The Data Science Transdisciplinary Area of Excellence (TAE) organizes and sponsors different kinds of events, which are described below. Explore events in the menu on the right hand side of the page. You can find webcasts of some talks on the "Webcasting" page. Subscribe to our Google Calendar to keep in touch.

Data Salon

The Data Salon is our signature event. It is an informal gathering where researchers on campus share ongoing data-related work with the data science community, with the objective of communicating with those outside of their immediate field. We then open discussion to all attendees with the goal of developing and identifying strategies, methods and related questions of interest to the researcher and data scientists. The concept of a "salon" is for a researcher to present problems and research opportunities in a domain-independent fashion that invites contributions and collaborations from different disciplines, rather than an evaluation of the merits of a specific result, as would be the case for a conventional research seminar.

Invited Speaker Series

For our Invited Speaker Series, we invite leaders in data science from off campus, including researchers, administrators, executives and policy makers from universities, institutes and organizations, to share their recent research developments or their insights on the data science movement.

Other Events

We organize events such as faculty-student mixers, workshops, lectures and data competitions.

We also sponsor/endorse seminars and colloquiums organized by various departments and units on campus. These events are often not initiated by the Data Science TAE, but by the individual departments or units.

Contact us if you would like to lead a discussion in a Data Salon event, nominate an invited speaker or request our sponsorship of a seminar that your department/unit is organizing.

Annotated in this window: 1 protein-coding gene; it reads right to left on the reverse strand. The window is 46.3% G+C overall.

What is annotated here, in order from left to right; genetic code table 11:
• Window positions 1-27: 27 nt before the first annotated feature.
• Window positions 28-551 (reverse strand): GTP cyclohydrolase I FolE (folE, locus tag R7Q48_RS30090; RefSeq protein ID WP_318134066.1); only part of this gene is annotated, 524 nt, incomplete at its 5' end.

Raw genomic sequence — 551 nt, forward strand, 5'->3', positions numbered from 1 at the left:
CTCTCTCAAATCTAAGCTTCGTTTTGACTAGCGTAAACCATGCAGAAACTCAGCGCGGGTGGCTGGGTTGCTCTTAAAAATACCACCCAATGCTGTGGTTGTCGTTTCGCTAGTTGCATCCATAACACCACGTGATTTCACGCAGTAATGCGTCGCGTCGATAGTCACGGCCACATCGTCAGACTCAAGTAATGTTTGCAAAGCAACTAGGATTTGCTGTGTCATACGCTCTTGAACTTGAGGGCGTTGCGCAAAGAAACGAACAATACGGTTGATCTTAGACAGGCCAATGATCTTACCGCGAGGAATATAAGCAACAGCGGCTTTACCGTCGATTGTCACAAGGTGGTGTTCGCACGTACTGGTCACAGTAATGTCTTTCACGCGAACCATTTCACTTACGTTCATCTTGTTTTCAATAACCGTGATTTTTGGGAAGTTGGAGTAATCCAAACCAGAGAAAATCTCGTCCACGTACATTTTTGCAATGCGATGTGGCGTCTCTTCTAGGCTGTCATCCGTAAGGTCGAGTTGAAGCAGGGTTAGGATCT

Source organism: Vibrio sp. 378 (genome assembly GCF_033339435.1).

All Events

12:00pm - 1:00pm
AA 340 Conference Room

Integrated Dynamic State Estimation in PowerSystems

Dr. Ning Zhou

AssociateProfessor, Electrical and Computer Engineering Department

Watson School ofEngineering & Applied Science, Binghamton University




Tomake well-informed decisions, power system operators need accurate timely estimates of the operational conditions of thepower grid. Up to the present time, conventional static state estimators havebeen widely deployed in utility control centers to improve the estimationaccuracy and expand the monitoring areas. However, these estimators are no longer sufficient for monitoring themodern power grid, which is experiencing increasing uncertainty and variationdriven by the high penetration of intermittent renewable energy sources (mainlysolar and wind). In fact, conventionalstatic state estimation methods for power grids often fail to provide anyuseful information during transmission-line tripping and cascading grid failureswhen the power system rapidly changes,and state estimation results are crucially needed.

In this presentation, the conventional state estimation isreviewed. Also,a dynamic state estimation (DSE) approach is proposed that can not onlyestimate current operational conditions but also predict their future trendsand quantify their uncertainty. To minimize the financial cost of measurementdevices while achieving observability of important system states, observabilityand detectability studies are carried out to guide measurement placement and modelselection. Itis shown that many dynamic states in the power systems are marginallyobservable (virtually unobservable). If an observer model can be chosen to makethe eigenvalues of the corresponding states stable, the DSE can still convergeto the true value of the states.